The Allwize K1 Shield is an Arduino-compatible shield based on the RadioCrafts RC1701HP module.
- Arduino UNO R3 form factor
- RadioCrafts RC1701HP-XXX radio module supporting Wize protocol
- MCP9701 analog temperature sensor
- 3x Grove connectors for digital, analog and I2C sensors (compatible with 3V3 or 5V sensors)
- SMA antenna connector with the option to add an iPEX connector for an external antenna
- Flexible PIN configuration for UART communcations from the host board to the radio module
The radio module in the Allwize K1 Shield is a RadioCrafts RC1701HP-XXX. The module version available at the usual suppliers comes flashed with a Wireless-MBUS4 compatible firmware. Whilst the one in the Allwize K1 Shield sports a revisited version that aims to fully support the Wize protocol. The module is powered with 3V3 and has a UART port, a couple of GPIOs to drive status LEDs, a RESET and a CONFIG pins.
The Allwize K1 Shield RevPB is meant to be compatible with a range of boards with the Arduino UNO form factor. But each host board has its own capabilities. In particular, the option to have more than one hardware serial port is key to be able to both communicate to the radio module and have serial output available (for debugging, data transfer,...).
This is why we have added serial selector jumpers to the board so the user can select what GPIOs will be connected to the radio RX/TX lines. The shield will be delivered with the jumpers connected to pins 0 & 1 (usually first hardware serial port on most boards). If you need to connect the radio module to other pins (2,3,4,10 or 11) you will have to use a user-defined USRAT (SAMD boards) or SoftwareSerial library (for Arduino UNO). Check the serial port selection section below for more info.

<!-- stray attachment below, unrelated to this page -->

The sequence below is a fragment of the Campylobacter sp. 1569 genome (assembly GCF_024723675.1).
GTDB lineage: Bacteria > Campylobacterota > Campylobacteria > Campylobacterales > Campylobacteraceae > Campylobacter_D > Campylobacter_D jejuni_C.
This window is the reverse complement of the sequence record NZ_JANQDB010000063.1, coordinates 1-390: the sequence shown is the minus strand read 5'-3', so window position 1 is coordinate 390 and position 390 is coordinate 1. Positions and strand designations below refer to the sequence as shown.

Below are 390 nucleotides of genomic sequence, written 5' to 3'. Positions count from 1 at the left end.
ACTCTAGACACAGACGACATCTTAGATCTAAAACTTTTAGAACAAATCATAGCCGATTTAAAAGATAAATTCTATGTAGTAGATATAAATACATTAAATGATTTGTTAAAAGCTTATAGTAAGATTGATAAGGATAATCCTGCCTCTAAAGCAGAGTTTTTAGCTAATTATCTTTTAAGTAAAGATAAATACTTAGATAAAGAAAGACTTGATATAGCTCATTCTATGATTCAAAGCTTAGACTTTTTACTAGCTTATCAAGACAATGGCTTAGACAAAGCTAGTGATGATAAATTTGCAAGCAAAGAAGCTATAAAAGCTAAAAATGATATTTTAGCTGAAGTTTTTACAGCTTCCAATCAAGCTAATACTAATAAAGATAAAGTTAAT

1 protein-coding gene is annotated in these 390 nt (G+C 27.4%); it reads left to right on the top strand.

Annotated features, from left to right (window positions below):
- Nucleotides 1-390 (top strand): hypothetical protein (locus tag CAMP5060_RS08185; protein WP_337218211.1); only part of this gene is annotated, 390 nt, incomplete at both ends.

Of course, the board has an Arduino header. See the table at the connections section for a full list of used pins.
We have added 3 Grove (TM) connectors to the board to use them with the plethora of Grove sensors and actuators available. These connectors are specialized (from left to right in the image below): I2C, Analog & Digital. See the table at the [connections](#connections) section for a full list of used pins. To be able to use the I2C grove connector with an Arduino UNO board you have to add two 0Ohm resistors (or a solder jumper) to pads labelled SDA and SCL near the A4 and A5 GPIOs. The grove connectors can be powered either with 5V or 3V3. Each connector has it's own power selector jumper.
The Allwize K1 Shield RevPB also has an onboard MCP9701 temperature sensor, so you can start reporting environment data right from the start.
The antenna connector in the Allwize K1 Shield is an SMA connector. There are few 90 degrees 169MHz antennas available in the market (we have just spotted 1 model) so it is meant to place a straight antenna on top of the shield. This means the shield must be a "top shield". You can also use a iPEX connector for an external antenna. To do so you will have to remove the 0Ohm resistor closer to the SMA connector and solder an iPEX connector in place, using the now free pad closer to the radio module as the signal pad of the iPEX connector.
|Radio module RX||0 (default for RX), 1, 2, 3, 4, 10 and 11|
|Radio module TX||0, 1 (default for TX), 2, 3, 4, 10 and 11|
|Radio module RESET||7|
|Radio module DC||Specific header DC-DD|
|Radio module DD||Specific header DC-DD|
|Radio module RF||50Z to SMA|
|Grove I2C||SDA / SCL or A4 / A5 (with 0 Ohm pads)||On board pull-ups|
|Grove Digital||5 / 6|
|Grove Analog||A0 / A1|
|Arduino Uno||AVR||Serial||SoftwareSerial||A4 and A5 jumpers needed for I2C|
|Arduino Leonardo||AVR||Serial||HardwareSerial (Serial1)|
|Arduino Zero||SAMD||SerialUSB||HardwareSerial (Serial1)|
|Arduino MKRZero||SAMD||SerialUSB||HardwareSerial (Serial1)|
|Arduino M0||SAMD||SerialUSB||HardwareSerial (Serial1)|
|Arduino M0 Pro||SAMD||SerialUSB||HardwareSerial (Serial1)||See note below|
|Wemos D1 and others||ESP8266||Serial||SoftwareSerial|
Arduino M0 Pro: Use the Native USB port to flash this board. If a "port is busy" message shows up in a Linux host try uninstalling the Modem Manager daemon (`apt purge modemamanger`)